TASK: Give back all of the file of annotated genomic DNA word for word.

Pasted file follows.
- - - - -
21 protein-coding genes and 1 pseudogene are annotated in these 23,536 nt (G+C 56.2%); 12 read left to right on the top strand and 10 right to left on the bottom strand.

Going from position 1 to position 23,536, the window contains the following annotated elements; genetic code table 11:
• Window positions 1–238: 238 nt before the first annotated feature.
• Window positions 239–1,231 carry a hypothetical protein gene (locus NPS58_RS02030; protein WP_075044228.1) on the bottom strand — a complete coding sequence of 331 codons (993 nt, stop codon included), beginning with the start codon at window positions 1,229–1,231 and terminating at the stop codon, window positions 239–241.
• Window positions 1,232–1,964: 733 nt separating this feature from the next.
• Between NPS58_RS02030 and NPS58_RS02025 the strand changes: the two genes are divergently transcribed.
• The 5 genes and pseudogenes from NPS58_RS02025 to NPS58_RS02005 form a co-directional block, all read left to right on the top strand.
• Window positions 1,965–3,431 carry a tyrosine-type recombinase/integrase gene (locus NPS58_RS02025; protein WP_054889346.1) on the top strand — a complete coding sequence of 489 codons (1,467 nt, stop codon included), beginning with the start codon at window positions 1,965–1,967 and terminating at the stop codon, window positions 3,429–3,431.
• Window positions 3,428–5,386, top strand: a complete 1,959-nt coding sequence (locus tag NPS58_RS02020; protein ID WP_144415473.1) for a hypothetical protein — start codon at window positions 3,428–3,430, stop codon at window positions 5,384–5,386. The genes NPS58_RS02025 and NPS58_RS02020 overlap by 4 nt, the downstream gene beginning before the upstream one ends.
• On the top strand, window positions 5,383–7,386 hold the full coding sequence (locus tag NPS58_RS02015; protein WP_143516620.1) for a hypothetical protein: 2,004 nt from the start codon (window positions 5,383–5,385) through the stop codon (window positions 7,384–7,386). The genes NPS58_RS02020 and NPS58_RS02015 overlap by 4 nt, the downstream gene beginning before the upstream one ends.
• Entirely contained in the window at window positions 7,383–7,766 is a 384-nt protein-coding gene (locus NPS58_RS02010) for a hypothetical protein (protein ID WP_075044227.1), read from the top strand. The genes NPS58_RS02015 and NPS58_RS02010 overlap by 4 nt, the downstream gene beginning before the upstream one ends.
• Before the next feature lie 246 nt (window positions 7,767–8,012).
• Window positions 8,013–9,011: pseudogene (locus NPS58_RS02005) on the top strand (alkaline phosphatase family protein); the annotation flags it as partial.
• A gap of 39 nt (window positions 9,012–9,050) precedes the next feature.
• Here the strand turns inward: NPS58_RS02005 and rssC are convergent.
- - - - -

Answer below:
21 protein-coding genes and 1 pseudogene are annotated in these 23,536 nt (G+C 56.2%); 12 read left to right on the top strand and 10 right to left on the bottom strand.

Going from position 1 to position 23,536, the window contains the following annotated elements; genetic code table 11:
• Window positions 1–238: 238 nt before the first annotated feature.
• Window positions 239–1,231 carry a hypothetical protein gene (locus NPS58_RS02030; protein WP_075044228.1) on the bottom strand — a complete coding sequence of 331 codons (993 nt, stop codon included), beginning with the start codon at window positions 1,229–1,231 and terminating at the stop codon, window positions 239–241.
• Window positions 1,232–1,964: 733 nt separating this feature from the next.
• Between NPS58_RS02030 and NPS58_RS02025 the strand changes: the two genes are divergently transcribed.
• The 5 genes and pseudogenes from NPS58_RS02025 to NPS58_RS02005 form a co-directional block, all read left to right on the top strand.
• Window positions 1,965–3,431 carry a tyrosine-type recombinase/integrase gene (locus NPS58_RS02025; protein WP_054889346.1) on the top strand — a complete coding sequence of 489 codons (1,467 nt, stop codon included), beginning with the start codon at window positions 1,965–1,967 and terminating at the stop codon, window positions 3,429–3,431.
• Window positions 3,428–5,386, top strand: a complete 1,959-nt coding sequence (locus tag NPS58_RS02020; protein ID WP_144415473.1) for a hypothetical protein — start codon at window positions 3,428–3,430, stop codon at window positions 5,384–5,386. The genes NPS58_RS02025 and NPS58_RS02020 overlap by 4 nt, the downstream gene beginning before the upstream one ends.
• On the top strand, window positions 5,383–7,386 hold the full coding sequence (locus tag NPS58_RS02015; protein WP_143516620.1) for a hypothetical protein: 2,004 nt from the start codon (window positions 5,383–5,385) through the stop codon (window positions 7,384–7,386). The genes NPS58_RS02020 and NPS58_RS02015 overlap by 4 nt, the downstream gene beginning before the upstream one ends.
• Entirely contained in the window at window positions 7,383–7,766 is a 384-nt protein-coding gene (locus NPS58_RS02010) for a hypothetical protein (protein ID WP_075044227.1), read from the top strand. The genes NPS58_RS02015 and NPS58_RS02010 overlap by 4 nt, the downstream gene beginning before the upstream one ends.
• Before the next feature lie 246 nt (window positions 7,767–8,012).
• Window positions 8,013–9,011: pseudogene (locus NPS58_RS02005) on the top strand (alkaline phosphatase family protein); the annotation flags it as partial.
• A gap of 39 nt (window positions 9,012–9,050) precedes the next feature.
• Here the strand turns inward: NPS58_RS02005 and rssC are convergent.